Two key landlords are involved with the Dispatch News.
One is GCI, the Anchorage telecommunications company, which owns the old Anchorage Daily News building which houses the Dispatch News’ only functional press. The press was supposed to be out of the building two years ago, but Rogoff balked on contracts negotiated to try to get her newspaper printed elsewhere and then tried to build her own printing plant, which turned into a fiasco.
GCI has filed for eviction and says Rogoff owes it about $1.4 million in back rent, electric bills and penalties. The money is significant for a company that just reported a $9 million loss for the second quarter of the year, according to today’s edition of the Alaska Economic Report, a subscription newsletter published for a select group of Alaska businesses.
The second landlord is Arctic Partners, a Tacoma, Wash., group that owns an old, oilfield services warehouse on Arctic Boulevard that houses Rogoff’s new printing press. An electrical contractor Rogoff refused to pay has put a lien of nearly $500,000 on the building, and there is an estimated $2 million in work still needed to make the press operational.
But there could be buyers interested in a deal with Arctic Partners. For instance, Morris Communications – which owns Alaska magazine; the Chugiak-Eagle River Star, a suburban Anchorage-area paper; and the Alaska Journal of Commerce- has in the past talked of a desire for an Anchorage printing plant.
Morris just sold its newspapers in Kenai, Juneau and Homer along with eight others largely in the south. The sale to GateHouse Media is reported to have netted Morris about $120 million. No one knows Morris’s next move, but family patriarch Billy Morris has had a decades-long love affair with Alaska and has long coveted the Anchorage news market.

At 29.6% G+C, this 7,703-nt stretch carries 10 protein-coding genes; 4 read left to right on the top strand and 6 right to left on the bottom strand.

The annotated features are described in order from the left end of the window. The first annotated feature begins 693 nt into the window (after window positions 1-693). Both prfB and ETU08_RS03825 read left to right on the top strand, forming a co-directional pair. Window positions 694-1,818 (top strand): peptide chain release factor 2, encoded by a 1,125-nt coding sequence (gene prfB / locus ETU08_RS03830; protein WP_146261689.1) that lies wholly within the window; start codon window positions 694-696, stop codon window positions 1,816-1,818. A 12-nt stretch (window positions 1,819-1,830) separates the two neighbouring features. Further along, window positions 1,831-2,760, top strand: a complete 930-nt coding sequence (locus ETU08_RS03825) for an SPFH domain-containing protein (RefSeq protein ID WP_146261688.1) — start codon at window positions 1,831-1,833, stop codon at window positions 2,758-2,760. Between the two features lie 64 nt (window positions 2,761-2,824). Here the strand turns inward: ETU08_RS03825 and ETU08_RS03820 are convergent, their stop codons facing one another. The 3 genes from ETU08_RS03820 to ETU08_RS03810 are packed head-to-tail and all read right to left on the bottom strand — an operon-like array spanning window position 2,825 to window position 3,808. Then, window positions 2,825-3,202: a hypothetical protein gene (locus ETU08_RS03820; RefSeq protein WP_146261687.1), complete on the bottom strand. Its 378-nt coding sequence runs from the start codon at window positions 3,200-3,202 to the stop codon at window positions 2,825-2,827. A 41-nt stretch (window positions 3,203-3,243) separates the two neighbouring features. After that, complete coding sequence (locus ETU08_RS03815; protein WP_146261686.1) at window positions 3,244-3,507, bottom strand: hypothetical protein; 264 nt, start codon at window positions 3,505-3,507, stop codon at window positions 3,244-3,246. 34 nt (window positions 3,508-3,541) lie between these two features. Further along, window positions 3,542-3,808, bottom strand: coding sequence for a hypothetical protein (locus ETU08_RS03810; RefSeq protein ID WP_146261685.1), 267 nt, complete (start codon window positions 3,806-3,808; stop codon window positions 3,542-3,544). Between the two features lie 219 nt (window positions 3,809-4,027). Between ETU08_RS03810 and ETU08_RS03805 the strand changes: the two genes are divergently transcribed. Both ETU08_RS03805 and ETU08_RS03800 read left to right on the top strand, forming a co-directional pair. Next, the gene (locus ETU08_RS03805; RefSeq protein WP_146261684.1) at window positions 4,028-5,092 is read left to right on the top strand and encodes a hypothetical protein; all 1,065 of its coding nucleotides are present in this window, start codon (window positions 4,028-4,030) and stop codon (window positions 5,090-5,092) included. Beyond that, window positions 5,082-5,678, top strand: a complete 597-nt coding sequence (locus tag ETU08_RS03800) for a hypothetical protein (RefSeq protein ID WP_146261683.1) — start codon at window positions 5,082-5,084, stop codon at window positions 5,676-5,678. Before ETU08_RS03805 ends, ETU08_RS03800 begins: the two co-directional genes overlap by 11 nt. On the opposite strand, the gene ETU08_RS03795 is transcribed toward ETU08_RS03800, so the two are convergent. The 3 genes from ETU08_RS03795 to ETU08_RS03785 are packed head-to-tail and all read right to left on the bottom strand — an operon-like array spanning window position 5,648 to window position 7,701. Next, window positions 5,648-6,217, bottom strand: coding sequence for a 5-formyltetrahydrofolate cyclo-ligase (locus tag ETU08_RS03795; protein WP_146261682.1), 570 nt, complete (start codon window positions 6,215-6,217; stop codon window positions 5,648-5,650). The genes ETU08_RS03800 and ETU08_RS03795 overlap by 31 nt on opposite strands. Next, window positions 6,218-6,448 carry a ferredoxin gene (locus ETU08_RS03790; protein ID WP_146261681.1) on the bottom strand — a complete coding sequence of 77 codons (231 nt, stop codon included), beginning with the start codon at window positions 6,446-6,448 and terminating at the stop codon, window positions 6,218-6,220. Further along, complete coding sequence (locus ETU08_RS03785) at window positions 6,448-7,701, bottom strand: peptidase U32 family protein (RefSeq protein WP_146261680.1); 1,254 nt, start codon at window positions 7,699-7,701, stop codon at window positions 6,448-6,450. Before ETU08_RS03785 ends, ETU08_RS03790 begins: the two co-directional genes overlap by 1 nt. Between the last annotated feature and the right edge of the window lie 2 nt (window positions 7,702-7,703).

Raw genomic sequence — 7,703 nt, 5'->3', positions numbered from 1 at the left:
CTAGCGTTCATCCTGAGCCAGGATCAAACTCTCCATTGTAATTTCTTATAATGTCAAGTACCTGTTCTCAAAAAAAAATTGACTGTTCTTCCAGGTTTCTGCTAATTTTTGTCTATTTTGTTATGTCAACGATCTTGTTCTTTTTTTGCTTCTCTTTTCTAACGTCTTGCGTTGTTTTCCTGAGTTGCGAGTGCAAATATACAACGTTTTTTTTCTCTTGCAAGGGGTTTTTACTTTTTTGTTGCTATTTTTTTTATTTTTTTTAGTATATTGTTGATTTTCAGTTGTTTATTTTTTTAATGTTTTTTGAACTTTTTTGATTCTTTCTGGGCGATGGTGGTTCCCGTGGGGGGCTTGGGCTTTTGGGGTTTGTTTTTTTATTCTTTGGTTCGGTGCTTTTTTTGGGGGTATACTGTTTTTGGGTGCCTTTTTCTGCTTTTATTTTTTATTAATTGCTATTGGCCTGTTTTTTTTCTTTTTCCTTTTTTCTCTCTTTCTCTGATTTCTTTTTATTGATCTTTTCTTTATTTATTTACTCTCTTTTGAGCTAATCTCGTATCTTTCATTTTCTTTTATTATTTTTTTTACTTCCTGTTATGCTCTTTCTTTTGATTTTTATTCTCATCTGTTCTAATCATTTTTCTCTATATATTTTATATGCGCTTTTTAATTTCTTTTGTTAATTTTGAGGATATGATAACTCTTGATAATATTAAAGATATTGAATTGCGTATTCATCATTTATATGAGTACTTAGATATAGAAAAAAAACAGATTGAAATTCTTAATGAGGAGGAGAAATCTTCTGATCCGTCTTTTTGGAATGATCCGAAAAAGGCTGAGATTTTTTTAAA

Likely aware of Morris or other potential entrants in the chaotic Alaska news market, the Binkley group has proposed a debtor-in-possession (DIP) loan to the Dispatch News to keep it running with the Binkley Company controlling the flow of that money. Geiger expressed discomfort with that.
She questioned whether it gives the Binkleys too much control over what happens next. If someone else tried to cut a deal for the purchase of the Dispatch News, she wrote,
Binkley could simply “cease its DIP financing, leaving all parties without the ability to reorganize and Binkley with a super priority claim in the case for all sums it had already advanced. Based on this, the United States Trustee requests that any order authorizing the DIP loan agreement prohibit Binkley from terminating the DIP financing agreement or refusing to provide the funding called for therein absent notice and a hearing at which Binkley would need to justify its failure to advance the DIP financing requested by the debtor.”
Clearly what started as a simple, good-faith effort to clean up Rogoff’s mess is getting more and more complicated by the day.